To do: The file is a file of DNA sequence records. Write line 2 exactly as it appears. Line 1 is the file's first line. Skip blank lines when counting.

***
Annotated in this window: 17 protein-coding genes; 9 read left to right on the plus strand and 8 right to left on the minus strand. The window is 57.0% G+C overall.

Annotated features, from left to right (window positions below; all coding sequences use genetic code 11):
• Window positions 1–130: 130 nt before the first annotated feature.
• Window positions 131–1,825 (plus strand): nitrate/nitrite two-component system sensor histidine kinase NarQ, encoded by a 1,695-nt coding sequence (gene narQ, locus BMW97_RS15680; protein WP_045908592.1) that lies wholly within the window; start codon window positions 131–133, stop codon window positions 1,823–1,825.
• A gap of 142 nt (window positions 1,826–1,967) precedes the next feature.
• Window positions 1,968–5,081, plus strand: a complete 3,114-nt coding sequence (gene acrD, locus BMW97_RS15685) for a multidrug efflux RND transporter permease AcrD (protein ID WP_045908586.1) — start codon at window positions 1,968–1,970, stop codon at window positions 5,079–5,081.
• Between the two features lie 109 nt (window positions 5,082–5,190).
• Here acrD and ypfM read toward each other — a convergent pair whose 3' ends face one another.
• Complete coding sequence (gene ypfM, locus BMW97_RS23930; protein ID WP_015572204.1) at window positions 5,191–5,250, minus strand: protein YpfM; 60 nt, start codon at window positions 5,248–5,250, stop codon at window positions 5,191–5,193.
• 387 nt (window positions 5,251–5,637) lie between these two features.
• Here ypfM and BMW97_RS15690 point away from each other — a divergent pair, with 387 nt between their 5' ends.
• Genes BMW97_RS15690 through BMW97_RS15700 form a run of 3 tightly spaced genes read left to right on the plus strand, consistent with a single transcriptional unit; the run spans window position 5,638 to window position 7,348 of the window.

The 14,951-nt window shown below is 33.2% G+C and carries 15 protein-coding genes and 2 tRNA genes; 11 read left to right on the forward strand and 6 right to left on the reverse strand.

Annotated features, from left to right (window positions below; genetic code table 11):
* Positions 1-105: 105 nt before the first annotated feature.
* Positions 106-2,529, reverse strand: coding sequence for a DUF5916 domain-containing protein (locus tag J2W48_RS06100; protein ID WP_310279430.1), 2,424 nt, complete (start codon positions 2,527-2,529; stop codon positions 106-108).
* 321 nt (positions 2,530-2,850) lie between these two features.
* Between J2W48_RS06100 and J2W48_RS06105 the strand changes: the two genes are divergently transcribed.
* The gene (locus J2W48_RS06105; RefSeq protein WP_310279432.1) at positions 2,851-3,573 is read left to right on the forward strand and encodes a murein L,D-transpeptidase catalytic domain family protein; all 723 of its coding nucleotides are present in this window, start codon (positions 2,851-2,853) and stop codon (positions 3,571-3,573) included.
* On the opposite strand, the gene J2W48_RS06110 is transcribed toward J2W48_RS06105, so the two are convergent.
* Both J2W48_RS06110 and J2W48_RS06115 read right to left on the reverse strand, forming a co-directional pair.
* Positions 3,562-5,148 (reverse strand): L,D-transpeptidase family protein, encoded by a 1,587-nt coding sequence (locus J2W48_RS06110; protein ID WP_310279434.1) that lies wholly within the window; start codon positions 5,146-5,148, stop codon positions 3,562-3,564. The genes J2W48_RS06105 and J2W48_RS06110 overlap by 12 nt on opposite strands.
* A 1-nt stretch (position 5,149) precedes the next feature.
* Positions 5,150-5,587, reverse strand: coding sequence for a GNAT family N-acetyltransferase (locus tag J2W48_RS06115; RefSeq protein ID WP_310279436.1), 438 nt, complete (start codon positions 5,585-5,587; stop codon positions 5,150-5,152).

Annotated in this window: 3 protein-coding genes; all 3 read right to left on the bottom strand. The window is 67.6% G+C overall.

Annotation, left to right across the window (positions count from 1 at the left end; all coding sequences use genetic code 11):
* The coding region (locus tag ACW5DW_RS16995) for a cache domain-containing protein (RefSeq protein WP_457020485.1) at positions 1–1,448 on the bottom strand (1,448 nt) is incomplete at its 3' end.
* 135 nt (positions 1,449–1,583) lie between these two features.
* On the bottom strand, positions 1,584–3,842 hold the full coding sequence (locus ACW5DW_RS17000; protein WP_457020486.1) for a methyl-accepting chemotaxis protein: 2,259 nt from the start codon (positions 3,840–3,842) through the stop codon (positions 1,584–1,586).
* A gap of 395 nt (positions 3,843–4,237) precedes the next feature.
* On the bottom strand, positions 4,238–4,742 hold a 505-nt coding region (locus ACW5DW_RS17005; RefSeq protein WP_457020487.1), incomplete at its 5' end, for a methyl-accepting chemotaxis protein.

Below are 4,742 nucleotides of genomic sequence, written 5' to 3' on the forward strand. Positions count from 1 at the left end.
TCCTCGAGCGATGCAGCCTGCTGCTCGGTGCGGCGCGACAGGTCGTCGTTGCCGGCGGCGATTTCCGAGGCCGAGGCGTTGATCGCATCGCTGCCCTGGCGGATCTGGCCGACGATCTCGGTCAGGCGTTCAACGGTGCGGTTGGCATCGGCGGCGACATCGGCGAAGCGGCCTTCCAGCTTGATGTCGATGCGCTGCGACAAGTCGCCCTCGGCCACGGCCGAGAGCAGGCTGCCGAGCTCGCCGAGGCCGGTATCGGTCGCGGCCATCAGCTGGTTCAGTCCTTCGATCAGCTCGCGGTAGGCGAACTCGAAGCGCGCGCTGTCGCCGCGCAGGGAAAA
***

Annotated features, from left to right (window positions below; all coding sequences use genetic code 11):